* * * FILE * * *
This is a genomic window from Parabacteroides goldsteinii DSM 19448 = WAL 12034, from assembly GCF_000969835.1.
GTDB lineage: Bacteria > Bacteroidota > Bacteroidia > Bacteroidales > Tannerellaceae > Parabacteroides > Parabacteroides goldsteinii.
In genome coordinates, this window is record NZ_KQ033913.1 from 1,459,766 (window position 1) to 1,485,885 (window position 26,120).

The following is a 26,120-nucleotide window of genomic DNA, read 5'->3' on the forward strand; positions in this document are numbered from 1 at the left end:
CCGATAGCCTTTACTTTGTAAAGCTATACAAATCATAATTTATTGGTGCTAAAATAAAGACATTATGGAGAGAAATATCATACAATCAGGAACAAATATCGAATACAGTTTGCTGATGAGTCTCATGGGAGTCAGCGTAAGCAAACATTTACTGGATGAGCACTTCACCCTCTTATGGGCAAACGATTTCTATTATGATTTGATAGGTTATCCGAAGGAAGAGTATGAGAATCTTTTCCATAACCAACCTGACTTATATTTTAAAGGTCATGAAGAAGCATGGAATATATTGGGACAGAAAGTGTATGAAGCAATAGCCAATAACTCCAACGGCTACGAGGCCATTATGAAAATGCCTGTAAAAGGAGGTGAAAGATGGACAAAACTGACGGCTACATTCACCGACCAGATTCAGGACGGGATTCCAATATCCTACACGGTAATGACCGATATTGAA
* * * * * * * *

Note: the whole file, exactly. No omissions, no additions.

This is a genomic window from Parabacteroides goldsteinii DSM 19448 = WAL 12034, from assembly GCF_000969835.1.
GTDB lineage: Bacteria > Bacteroidota > Bacteroidia > Bacteroidales > Tannerellaceae > Parabacteroides > Parabacteroides goldsteinii.
In genome coordinates, this window is record NZ_KQ033913.1 from 1,459,766 (window position 1) to 1,485,885 (window position 26,120).

The following is a 26,120-nucleotide window of genomic DNA, read 5'->3' on the forward strand; positions in this document are numbered from 1 at the left end:
CCGATAGCCTTTACTTTGTAAAGCTATACAAATCATAATTTATTGGTGCTAAAATAAAGACATTATGGAGAGAAATATCATACAATCAGGAACAAATATCGAATACAGTTTGCTGATGAGTCTCATGGGAGTCAGCGTAAGCAAACATTTACTGGATGAGCACTTCACCCTCTTATGGGCAAACGATTTCTATTATGATTTGATAGGTTATCCGAAGGAAGAGTATGAGAATCTTTTCCATAACCAACCTGACTTATATTTTAAAGGTCATGAAGAAGCATGGAATATATTGGGACAGAAAGTGTATGAAGCAATAGCCAATAACTCCAACGGCTACGAGGCCATTATGAAAATGCCTGTAAAAGGAGGTGAAAGATGGACAAAACTGACGGCTACATTCACCGACCAGATTCAGGACGGGATTCCAATATCCTACACGGTAATGACCGATATTGAA